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Kathryn C Dickerson, PhD

Assistant Professor in Psychiatry and Behavioral Sciences
Division: 
Behavioral Medicine & Neurosciences
Category: 
Office: 308 Research Drive, Box 90999, Durham, NC 27708

Kathryn (Katie) Dickerson completed her B.A. in Brain and Cognitive Sciences from the University of Rochester in 2006. She then joined Dr. Mauricio Delgado's lab at Rutgers University-Newark earning her Ph.D. in Behavioral and Neural Sciences in 2011. She moved to Durham and joined the lab of Dr. Alison Adcock at Duke University where she was a post-doc from 2011-2016. She received a KL2 award in 2016 and was promoted to Assistant Professor in the Department of Psychiatry and Behavioral Sciences at Duke University.

Katie is interested in how reward and motivation influence what we learn and remember. She focuses on studying the dopamine system in healthy humans and clinical populations using a combination of behavioral, functional magnetic resonance imaging (fMRI), and real-time fMRI methods. 

Education and Training

  • Ph.D., Rutgers University, 2011

Publications

Haugg, Amelie, Fabian M. Renz, Andrew A. Nicholson, Cindy Lor, Sebastian J. Götzendorfer, Ronald Sladky, Stavros Skouras, et al. “Predictors of real-time fMRI neurofeedback performance and improvement - A machine learning mega-analysis.” Neuroimage 237 (August 15, 2021): 118207. https://doi.org/10.1016/j.neuroimage.2021.118207.

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Hakimi, Shabnam, Jeffrey J. MacInnes, Kathryn C. Dickerson, Kelsey McDonald, and R Alison Adcock. “Embedded Temporal Patterns in the Feedback Signal Differentially Predict VTA Neurofeedback-Mediated Learning to Self-Regulate Motivation.” In Neuropsychopharmacology, 45:378–79, 2020.

Scholars@Duke

Haugg, Amelie, Ronald Sladky, Stavros Skouras, Amalia McDonald, Cameron Craddock, Matthias Kirschner, Marcus Herdener, et al. “Can we predict real-time fMRI neurofeedback learning success from pretraining brain activity?” Hum Brain Mapp 41, no. 14 (October 1, 2020): 3839–54. https://doi.org/10.1002/hbm.25089.

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MacInnes, Jeff J., R Alison Adcock, Andrea Stocco, Chantel S. Prat, Rajesh P. N. Rao, and Kathryn C. Dickerson. “Pyneal: Open Source Real-Time fMRI Software.” Front Neurosci 14 (2020): 900. https://doi.org/10.3389/fnins.2020.00900.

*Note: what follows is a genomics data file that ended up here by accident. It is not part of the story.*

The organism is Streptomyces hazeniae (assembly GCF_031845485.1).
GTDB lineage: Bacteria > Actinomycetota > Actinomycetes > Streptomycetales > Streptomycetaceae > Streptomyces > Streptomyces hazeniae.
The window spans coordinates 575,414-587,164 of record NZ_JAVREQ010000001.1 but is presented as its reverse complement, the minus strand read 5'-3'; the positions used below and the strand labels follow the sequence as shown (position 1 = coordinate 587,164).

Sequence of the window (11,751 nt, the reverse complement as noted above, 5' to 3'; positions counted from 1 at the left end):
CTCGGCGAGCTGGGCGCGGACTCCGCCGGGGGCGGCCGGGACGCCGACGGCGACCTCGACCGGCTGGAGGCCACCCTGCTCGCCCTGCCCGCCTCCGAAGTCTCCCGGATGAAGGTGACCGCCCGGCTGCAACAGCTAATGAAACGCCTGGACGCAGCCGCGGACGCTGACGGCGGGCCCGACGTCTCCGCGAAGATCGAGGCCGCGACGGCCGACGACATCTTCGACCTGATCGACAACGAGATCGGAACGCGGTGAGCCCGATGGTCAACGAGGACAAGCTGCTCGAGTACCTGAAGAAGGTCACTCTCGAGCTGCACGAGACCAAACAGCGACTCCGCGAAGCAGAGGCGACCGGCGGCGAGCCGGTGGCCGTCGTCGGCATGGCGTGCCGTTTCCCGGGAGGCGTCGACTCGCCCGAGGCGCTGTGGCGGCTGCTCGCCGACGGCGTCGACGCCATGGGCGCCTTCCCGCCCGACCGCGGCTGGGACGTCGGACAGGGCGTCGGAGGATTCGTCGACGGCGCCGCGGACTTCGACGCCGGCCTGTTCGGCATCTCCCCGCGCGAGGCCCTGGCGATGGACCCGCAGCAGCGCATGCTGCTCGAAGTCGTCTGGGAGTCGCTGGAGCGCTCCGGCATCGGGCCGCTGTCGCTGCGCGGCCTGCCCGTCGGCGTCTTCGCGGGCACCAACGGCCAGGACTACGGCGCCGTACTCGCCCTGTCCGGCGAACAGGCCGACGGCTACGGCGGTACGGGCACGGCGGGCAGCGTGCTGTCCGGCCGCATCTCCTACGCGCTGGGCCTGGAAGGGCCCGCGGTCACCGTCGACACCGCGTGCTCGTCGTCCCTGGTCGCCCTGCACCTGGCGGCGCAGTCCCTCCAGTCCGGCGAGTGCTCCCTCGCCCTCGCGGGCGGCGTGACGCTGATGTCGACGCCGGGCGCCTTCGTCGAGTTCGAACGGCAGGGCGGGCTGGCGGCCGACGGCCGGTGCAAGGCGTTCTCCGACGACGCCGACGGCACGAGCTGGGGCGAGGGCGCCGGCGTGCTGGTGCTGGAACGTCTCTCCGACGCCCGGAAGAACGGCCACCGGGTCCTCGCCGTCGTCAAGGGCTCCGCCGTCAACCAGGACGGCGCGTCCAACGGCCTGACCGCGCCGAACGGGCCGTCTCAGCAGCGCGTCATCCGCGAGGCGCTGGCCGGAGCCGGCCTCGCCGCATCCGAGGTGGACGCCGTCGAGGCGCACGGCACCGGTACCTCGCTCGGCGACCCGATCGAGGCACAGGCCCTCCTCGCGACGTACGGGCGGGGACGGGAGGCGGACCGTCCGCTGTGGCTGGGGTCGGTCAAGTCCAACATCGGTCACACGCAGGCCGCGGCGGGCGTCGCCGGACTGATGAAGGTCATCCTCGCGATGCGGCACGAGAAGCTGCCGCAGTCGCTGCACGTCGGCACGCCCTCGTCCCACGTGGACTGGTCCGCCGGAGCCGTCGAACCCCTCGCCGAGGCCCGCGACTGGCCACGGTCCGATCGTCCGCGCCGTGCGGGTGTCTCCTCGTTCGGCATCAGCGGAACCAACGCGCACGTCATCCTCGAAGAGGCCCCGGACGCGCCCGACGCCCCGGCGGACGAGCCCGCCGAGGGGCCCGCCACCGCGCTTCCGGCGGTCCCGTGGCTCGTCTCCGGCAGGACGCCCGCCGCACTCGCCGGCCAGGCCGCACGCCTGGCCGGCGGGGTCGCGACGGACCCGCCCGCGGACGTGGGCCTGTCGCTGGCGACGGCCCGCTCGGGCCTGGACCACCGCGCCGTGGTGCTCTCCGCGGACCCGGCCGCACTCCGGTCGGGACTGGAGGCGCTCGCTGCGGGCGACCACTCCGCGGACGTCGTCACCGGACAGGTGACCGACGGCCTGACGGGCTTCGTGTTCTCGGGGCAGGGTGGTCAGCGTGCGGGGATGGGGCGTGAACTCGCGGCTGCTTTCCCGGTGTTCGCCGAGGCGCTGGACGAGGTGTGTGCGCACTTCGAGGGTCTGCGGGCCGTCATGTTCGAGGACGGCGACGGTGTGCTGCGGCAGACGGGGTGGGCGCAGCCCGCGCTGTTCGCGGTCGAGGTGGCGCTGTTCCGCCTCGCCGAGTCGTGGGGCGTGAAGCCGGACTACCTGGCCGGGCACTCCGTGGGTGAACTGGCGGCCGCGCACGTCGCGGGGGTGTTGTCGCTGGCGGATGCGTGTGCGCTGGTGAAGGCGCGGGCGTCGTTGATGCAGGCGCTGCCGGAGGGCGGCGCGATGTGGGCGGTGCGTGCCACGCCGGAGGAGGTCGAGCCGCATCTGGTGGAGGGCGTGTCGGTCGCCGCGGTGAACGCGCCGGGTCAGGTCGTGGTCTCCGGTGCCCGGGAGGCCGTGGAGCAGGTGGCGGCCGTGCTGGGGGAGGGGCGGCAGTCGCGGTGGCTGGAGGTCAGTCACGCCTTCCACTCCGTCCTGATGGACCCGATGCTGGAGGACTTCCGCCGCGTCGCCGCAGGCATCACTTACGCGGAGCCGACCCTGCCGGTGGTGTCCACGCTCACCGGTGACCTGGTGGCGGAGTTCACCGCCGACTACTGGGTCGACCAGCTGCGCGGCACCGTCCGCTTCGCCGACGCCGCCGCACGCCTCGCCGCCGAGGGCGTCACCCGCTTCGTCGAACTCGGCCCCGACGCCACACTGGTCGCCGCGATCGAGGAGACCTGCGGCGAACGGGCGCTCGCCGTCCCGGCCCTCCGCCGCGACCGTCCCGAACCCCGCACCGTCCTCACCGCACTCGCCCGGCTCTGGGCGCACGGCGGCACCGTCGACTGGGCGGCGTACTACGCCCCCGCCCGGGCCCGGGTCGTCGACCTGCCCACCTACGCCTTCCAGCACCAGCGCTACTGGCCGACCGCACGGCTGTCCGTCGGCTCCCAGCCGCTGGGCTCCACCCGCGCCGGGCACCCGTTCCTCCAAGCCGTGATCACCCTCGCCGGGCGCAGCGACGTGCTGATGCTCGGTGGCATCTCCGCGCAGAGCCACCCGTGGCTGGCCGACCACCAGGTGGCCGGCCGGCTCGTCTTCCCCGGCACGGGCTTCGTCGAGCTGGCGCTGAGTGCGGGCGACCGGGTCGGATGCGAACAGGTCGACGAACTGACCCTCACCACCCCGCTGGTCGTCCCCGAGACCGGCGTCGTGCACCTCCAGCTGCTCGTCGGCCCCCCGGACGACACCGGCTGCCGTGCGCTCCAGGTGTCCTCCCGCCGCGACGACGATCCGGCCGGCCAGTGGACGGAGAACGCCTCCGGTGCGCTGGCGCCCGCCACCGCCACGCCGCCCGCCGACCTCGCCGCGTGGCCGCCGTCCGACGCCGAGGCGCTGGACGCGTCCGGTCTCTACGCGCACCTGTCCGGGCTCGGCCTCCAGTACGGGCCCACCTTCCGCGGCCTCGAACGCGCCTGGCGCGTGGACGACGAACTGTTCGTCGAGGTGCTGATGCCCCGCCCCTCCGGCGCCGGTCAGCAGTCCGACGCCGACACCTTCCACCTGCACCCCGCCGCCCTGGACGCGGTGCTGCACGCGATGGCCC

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Stanek, Jessica K., Kathryn C. Dickerson, Kimberly S. Chiew, Nathaniel J. Clement, and R Alison Adcock. “Expected Reward Value and Reward Uncertainty Have Temporally Dissociable Effects on Memory Formation.” J Cogn Neurosci 31, no. 10 (October 2019): 1443–54. https://doi.org/10.1162/jocn_a_01411.

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Adcock, Rachel, Kathryn Dickerson, Jeff MacInnes, and R Alison Adcock. “144. Cognitive Neurostimulation: Volitional Regulation of Ventral Tegmental Area.” In Biological Psychiatry, 85:S60–S60. Elsevier BV, 2019. https://doi.org/10.1016/j.biopsych.2019.03.158.

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Dickerson, Kathryn, Katherine MacDuffie, Jeff MacInnes, Kari Eddington, Timothy Strauman, and R Alison Adcock. “Real-Time fMRI as a CBT Adjunct: Predicting the Behavioral Impact of Neurofeedback.” In Neuropsychopharmacology, 43:S125–26. NATURE PUBLISHING GROUP, 2018.

Scholars@Duke

Dickerson, Kathryn C. “Upregulating brain activity using non-drug reward imagery and real-time fMRI neurofeedback-A new treatment approach for addiction?” Ebiomedicine 38 (December 2018): 21–22. https://doi.org/10.1016/j.ebiom.2018.11.021.

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Dickerson, Kathryn, Katherine MacDuffie, Jeff MacInnes, Kari Eddington, Timothy Strauman, and R Alison Adcock. “T157. Using Real-Time fMRI Neurofeedback as a Tool for Demonstrating Therapeutic Efficacy.” In Biological Psychiatry, 83:S189–S189. Elsevier BV, 2018. https://doi.org/10.1016/j.biopsych.2018.02.494.

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Dickerson, Kathryn, and R Alison Adcock. “Motivation and Memory.” Stevens’ Handbook of Experimental Psychology and Cognitive Neuroscience, 2018. https://doi.org/10.1002/9781119170174.epcn107.

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